Downtime Activities
  • Poison wells, ruin river sides, and so on. 1d6s. Roll 2d6, on a double someone catches you doing it.
  • Take up the worship of P!P!Ssshrp, 5s
  • Chat with frogs. 1 in 6 chance they have something useful to say
  • None. There is no church of P!P!Ssshrp, just ponds.
Miracles (only usable by worshippers)
  • 1s make any source of water stagnant, up to your body size. Big priests are better.
  • 5s purify any source of water. Same as above.
  • 2s communicate with frogs and toads. Lasts for one conversation. They are mostly concerned with what's going on in the water and how damp the soil around here is. But they respect your authority as an ardent worshipper of The Befouler of Ponds
  • 2s summon gnats, worms, beetles, and other creeping things. They will squirm out of cracks, from under doors, crawl over everything, ruining food and causing a terrible fuss.
  • 3s Turn yourself into a mass of leeches. In the water you move very fast, on land not so much. If at least a third of your body weight in leeches survives you can reconstitute yourself from them. You can stay as leeches for as long as you like.

Miss Kinsey’s Diner’s Club

Type: Faction

Downtime activities at the club
  • Become a member. 10s/14,000p
  • Give Miss Kinsey a fresh, preferably live, rare creature. 1 to 5 d6s depending on rarity. The last of its kind gives you unlimited access to meals for life, including the one made of your donation.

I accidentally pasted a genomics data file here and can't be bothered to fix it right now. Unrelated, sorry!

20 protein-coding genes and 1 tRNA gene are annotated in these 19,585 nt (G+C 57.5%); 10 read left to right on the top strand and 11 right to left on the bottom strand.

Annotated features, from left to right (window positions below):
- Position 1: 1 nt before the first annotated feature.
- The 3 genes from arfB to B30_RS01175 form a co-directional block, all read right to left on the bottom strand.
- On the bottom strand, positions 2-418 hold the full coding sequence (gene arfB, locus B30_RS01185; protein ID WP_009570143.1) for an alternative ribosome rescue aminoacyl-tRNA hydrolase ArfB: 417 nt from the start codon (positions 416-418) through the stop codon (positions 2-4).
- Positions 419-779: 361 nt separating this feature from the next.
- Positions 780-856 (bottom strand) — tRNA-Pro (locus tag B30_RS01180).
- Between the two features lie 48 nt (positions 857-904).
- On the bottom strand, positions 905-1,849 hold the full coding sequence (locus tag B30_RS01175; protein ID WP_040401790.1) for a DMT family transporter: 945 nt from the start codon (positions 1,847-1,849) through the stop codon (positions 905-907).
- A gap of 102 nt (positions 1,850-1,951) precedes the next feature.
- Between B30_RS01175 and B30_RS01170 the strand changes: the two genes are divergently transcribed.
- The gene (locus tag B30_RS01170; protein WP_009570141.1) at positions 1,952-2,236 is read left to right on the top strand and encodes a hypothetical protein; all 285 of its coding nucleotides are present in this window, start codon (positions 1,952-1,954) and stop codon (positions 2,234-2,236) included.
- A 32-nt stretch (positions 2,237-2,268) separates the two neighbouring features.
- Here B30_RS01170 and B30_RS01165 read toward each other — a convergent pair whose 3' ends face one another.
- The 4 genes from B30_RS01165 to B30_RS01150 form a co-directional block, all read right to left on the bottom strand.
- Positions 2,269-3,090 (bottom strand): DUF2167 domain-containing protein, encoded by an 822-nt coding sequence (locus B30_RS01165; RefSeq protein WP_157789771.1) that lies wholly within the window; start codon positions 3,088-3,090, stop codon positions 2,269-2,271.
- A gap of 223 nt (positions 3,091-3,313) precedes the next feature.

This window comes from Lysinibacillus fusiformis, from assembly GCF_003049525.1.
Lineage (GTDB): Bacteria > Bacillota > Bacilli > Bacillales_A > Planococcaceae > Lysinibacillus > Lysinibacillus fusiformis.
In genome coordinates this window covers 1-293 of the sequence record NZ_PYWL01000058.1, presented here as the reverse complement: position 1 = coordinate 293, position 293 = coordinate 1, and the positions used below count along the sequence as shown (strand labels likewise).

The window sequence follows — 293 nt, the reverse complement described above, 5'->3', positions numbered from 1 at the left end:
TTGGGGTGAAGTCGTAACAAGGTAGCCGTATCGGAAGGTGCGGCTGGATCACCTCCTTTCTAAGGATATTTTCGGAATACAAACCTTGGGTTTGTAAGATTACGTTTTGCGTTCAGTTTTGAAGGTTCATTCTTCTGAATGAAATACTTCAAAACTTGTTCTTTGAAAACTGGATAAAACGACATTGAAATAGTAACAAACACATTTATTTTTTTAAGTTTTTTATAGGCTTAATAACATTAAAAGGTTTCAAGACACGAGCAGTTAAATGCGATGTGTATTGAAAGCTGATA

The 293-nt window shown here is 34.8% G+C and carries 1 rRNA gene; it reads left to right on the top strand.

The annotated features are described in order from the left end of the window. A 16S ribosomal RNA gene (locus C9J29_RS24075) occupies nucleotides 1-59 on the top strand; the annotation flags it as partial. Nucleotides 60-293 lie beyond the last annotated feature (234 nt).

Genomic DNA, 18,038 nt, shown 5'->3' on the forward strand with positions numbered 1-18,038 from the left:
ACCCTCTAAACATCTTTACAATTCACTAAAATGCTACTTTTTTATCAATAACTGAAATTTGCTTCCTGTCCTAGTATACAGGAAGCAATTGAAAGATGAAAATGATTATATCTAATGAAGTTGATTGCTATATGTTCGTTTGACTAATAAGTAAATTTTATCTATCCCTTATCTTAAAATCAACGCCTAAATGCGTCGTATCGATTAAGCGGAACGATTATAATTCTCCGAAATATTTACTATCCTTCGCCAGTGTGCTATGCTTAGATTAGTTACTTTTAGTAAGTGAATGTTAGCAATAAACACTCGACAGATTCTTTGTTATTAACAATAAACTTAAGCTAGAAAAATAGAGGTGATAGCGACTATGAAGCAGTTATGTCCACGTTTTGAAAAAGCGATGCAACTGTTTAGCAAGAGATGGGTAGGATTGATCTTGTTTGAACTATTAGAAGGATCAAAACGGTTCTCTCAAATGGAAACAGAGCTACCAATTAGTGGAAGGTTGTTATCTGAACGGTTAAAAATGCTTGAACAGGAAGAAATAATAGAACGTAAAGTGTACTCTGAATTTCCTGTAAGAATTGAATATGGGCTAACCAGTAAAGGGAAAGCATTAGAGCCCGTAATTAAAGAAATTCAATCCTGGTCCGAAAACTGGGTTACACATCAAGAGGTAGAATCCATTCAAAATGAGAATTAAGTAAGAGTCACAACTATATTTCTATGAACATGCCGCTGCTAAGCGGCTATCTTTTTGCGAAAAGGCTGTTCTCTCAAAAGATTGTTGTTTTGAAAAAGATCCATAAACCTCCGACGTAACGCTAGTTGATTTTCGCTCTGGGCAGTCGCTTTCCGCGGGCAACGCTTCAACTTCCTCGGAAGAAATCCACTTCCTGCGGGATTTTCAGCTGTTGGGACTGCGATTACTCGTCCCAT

Meals (members only)
  • Sunday - Boiled unicorn, whose flesh cures sickness. 1s
  • Monday - Braised manticore in ant milk sauce. Offers insight into a single question. 2s
  • Tuesday - Live pixie fondue. Gain 1 skill advancement against any skill. The pixies will give up many secrets to avoid the cheese pot. 5s
  • Wednesday - Orc brain served in situ. Induces a profound sadness and immunity to all miracles for a week. 1s
  • Thursday - Beef. There is always too much, allowing you to take away 2d6 rations.
  • Friday - Egg hunt! Search the manor for the hidden egg. 1 in 6 chance to be the one to find it. The rich goodness gives you +1 permanent Stamina and an ever increasing gut. 8s
  • Saturday - Brandy and crow's feet. A day for gossip, learn something interesting that's going on. 1s

Too much stock, too little cash. Also too little stock.

People looking to pick up the Undercroft: The POVO free shipping coupon will be active until the end of the Sunday the 26th. I reprinted the out of stock issues, so they're good to go again.

Also the blood stained issue 7 is almost out of stock. I will not be making more of those 'cos they take way too much time and blood.

Show your friends! Buy one for the neighbours! Tell your FLGS they suck!

Planar Cultures

All those noble traits you have? Not inherently noble. All those moral or terrible things you do? Not moral or terrible. Take ambition, for instance; plenty of cultures consider it to be undesirable bordering on anti-social. Some people reading that are sneering and thinking arrogant thoughts. Yes, you would probably be that "leader of men" as the Zuni sarcastically put it. Back in the day they'd stone you as a witch, you know?

To make truly alien cultures we need to accept that what we think is inalienable truth is just a coincidence of time and place. Roll it back all the way to monkeys in trousers, assume the fundamentals go no further and just pick the colour.